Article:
After hours on the stand, Constand sticks to her story

Bill Cosby accuser Andrea Constand arrives at the Montgomery County Courthouse on the third day of Cosby’s sexual assault trial.

The cross-examination of Andrea Constand, the central accuser in the sexual-assault case that could send Bill Cosby to prison, was promised as a slugfest not to be missed.

For months, Cosby’s top-flight defense lawyers — and even a former Montgomery County district attorney who once investigated her claim — had vowed that her credibility had been irreparably harmed by the way she acted, and the shifting stories she gave police, in the months after her alleged 2004 attack.

They had sworn that once confronted in court, Constand’s claims would collapse under the weight of their own inconsistencies.

But when she left the witness stand Wednesday, after more than six hours of pointed defense grilling over two days, Constand had held firm.

She calmly shrugged off insinuations that she and Cosby ever had a romantic relationship. She brushed away questions about the many phone calls between them after the incident, telling jurors that she was simply returning messages from Cosby related to her job with the women’s basketball team at Temple University, where he was the most famous alumnus and on the board of trustees.

And when challenged Wednesday over perhaps the most glaring discrepancy in her account — telling police early on that the assault occurred in March 2004 after a dinner out with Cosby and his friends, and then saying Tuesday it happened months earlier, after a quiet night alone with him in his home — Constand, 44, remained unfazed.

“I was just confused,” she said. “I realized I was mistaken.”

Throughout, the onetime college basketball standout and current massage therapist remained poised and polite, addressing defense lawyer Angela Agrusa as “ma’am” as her questioning became its most intense.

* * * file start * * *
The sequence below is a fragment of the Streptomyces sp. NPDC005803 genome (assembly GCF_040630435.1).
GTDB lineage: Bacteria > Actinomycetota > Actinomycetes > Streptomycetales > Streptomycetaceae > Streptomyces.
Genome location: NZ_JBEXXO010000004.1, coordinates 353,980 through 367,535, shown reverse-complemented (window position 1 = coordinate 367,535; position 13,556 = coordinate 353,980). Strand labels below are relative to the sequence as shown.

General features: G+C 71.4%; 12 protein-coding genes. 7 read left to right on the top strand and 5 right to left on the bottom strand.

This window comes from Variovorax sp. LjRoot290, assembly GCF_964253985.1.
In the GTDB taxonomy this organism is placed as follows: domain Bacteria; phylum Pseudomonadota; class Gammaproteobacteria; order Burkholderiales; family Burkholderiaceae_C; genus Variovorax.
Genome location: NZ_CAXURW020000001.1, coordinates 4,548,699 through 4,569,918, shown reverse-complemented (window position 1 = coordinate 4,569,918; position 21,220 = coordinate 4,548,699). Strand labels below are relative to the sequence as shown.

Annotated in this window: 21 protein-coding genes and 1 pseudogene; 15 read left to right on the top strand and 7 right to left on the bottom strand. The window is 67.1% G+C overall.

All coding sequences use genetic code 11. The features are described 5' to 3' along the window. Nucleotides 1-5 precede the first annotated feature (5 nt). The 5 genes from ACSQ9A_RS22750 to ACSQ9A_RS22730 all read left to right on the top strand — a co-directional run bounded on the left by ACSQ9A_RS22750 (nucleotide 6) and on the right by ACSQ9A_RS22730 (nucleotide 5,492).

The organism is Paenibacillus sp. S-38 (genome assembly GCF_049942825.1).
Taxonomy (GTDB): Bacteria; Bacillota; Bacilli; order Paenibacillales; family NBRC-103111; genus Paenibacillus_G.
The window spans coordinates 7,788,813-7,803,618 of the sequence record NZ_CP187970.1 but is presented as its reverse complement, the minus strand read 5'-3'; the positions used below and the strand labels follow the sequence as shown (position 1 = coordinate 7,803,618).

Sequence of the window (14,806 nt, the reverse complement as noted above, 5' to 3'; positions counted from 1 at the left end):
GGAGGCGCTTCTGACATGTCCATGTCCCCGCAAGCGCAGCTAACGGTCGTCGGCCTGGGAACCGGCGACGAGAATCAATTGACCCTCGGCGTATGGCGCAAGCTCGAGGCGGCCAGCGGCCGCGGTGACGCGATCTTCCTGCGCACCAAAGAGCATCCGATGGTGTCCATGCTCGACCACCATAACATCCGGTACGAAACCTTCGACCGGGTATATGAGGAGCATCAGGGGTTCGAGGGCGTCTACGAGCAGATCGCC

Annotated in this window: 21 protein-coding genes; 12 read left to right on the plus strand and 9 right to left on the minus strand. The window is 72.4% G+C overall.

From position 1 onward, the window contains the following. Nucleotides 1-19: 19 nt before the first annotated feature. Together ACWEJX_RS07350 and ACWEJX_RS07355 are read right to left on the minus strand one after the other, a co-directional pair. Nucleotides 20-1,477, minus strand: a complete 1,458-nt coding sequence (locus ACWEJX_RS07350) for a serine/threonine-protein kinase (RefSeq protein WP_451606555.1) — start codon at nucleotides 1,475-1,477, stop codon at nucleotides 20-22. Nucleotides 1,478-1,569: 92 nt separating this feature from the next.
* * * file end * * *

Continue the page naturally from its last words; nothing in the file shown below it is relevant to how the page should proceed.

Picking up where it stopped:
As he had Tuesday, when for the first time Constand publicly described the attack, Cosby spent most of the day staring down at the defense table, avoiding glances in her direction.

The completion of Constand’s testimony after only the third day of the trial — and a tidy round of questioning for her mother later on Wednesday — seemed to raise the stakes that the high-profile case was barreling much more quickly to its end than had been predicted. Judge Steven T. O’Neill told the 12 jurors and six alternates who had been bused to Norristown from the Pittsburgh area that things were moving more quickly than the two-week trial he initially predicted.

Prosecutors gave no sign of whom their remaining witnesses might be, though they previously signaled they wanted to call experts on the treatment of sexual-abuse victims and forensic toxicology.

The defense, too, remained mum about whom it might call — a list that could include Bruce L. Castor Jr., the Montgomery County district attorney who declined in 2005 to prosecute Constand’s case, citing concerns about her ability to withstand challenges to her credibility.

Just a day earlier, Constand had spoken publicly for the first time about the night she says Cosby drugged her with three blue pills at his Cheltenham residence and took advantage of her when she passed out.